Freedom of association must be driven by demand and needs, not compulsion through legislation
Bar Council Malaysia, Advocates Association of Sarawak and Sabah Law Association (collectively, “Bar”), the three independent Bars of Malaysia, jointly express our grave reservation and serious concern over the Government’s third attempt to establish, by statute, an Academy of Law. The Government’s earlier proposals were abandoned in 1996 and 2003 in the face of opposition from the Bar.
The independence of the Bar is an integral feature of our constitutional system of government, which is based on rule of law and not rule by law. An independent Bar is the foundation of justice and the last bastion against all forms of injustice. Thus, any measure or attempt to diminish the independence of the Bar in Malaysia is tantamount to a frontal assault on the very foundations of the Bar, and necessarily an affront to the rule of law.
The reasons for the establishment of the proposed Academy of Law by way of legislation are highly questionable.
Dato’ Seri Mohamed Nazri Abdul Aziz, the Honourable Minister in the Prime Minister’s Department, relied on the freedom of association of legal academicians, retired judges, members of Attorney General’s Chambers, law graduates and practising lawyers as the main reason for the establishment of the proposed Academy of Law. However, it is not the function of Parliament to force, by law, various Malaysian individuals to associate with each other. No reason has been proffered as to why legislation is necessary, or preferred, over articles of association. No public policy or public interest reason — let alone a compelling one — has been revealed as to why our lawmakers need to legislate, and why the Government needs to drive, this matter. If there are any shortcomings in the law of associations, amendments can be made to the Societies Act 1966.
By way of example, there are existing associations registered under the Societies Act 1966 whose membership are the same as that contemplated by the Minister. The Malaysian chapter of the ASEAN Law Association, ably led by our Chief Justice, is an association whose membership mirrors that of the proposed Academy of Law.
These associations have not clamoured nor demanded for their continued existence to be legislated. If there are persons interested in exercising their freedom of association to form an Academy of Law, it is for them to organise themselves under the Societies Act 1966, and not for the Government to undertake unsolicited initiatives to organise them.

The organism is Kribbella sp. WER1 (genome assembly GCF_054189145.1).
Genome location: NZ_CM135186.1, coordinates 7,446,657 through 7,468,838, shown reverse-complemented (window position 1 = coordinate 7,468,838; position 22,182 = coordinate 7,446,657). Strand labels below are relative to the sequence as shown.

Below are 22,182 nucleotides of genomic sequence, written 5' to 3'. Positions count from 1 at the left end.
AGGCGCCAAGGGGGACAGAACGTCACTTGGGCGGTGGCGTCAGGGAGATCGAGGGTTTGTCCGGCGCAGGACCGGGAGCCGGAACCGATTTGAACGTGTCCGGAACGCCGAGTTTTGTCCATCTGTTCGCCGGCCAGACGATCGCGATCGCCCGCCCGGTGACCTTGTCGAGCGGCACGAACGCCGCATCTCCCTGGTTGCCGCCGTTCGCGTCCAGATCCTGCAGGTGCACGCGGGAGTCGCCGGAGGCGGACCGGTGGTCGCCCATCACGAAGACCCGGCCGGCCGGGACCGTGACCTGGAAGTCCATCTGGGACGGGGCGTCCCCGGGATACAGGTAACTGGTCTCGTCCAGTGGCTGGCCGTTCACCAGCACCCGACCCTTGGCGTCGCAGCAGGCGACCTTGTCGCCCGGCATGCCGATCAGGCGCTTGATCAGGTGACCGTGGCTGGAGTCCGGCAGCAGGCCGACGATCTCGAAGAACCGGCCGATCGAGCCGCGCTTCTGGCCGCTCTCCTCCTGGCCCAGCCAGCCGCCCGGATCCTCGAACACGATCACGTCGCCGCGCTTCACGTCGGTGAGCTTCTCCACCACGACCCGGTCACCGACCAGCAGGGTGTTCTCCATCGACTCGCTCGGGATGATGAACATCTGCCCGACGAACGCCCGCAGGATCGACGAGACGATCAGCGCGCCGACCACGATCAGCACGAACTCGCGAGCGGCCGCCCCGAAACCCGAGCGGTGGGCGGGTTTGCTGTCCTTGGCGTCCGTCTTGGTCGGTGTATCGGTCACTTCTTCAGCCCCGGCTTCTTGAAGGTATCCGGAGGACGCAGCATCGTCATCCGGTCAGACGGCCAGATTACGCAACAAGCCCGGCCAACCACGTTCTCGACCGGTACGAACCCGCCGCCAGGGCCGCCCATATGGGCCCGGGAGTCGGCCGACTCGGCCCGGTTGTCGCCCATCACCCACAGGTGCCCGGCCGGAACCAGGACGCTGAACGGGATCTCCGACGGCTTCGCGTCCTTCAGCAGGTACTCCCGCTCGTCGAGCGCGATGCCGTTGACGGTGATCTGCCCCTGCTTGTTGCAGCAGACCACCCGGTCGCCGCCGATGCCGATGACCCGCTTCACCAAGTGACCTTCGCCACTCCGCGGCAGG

Another purported reason for the proposed Academy of Law is to raise the standards and improve the quality of the legal profession. This will significantly overlap with, or supplant, the role and activities already performed by the Bar in this regard. The Bar Council launched its mandatory professional development scheme in March 2012, aimed at providing quality continuing legal education for Members and any non-Members in the legal community. Both the Advocates Association of Sarawak and the Sabah Law Association have active professional development programmes, and all three bar associations regularly cooperate with each other in this responsibility.
Moreover, the Government’s resources are better utilised in training lawyers at tertiary level, and supporting the Legal Profession Qualifying Board, chaired by the Honourable Attorney General, in the implementation of the Common Bar Course as the final arbiter of quality for new entrants into the legal profession.
We urge the Government to uphold, respect and protect the principles of rule of law enshrined in our Federal Constitution, and the spirit and intent of the separate points of agreement with Sabah and Sarawak, which underpin the need for an independent Bar in Malaysia. Our nationhood is paved with many instances of the independent Bar upholding the cause of justice without fear or favour. It is therefore essential that the Government accepts the utility and stature of the independent Bar in Malaysia, and the universal respect we command as advocates for the rule of law.
We call on the Government to sincerely and honestly reconsider whether there is a need for the formation of an Academy of Law by way of legislation. The Bar strongly feels there is no such need or demand, from members of the legal profession, legal academicians, retired judges and others, to justify its establishment.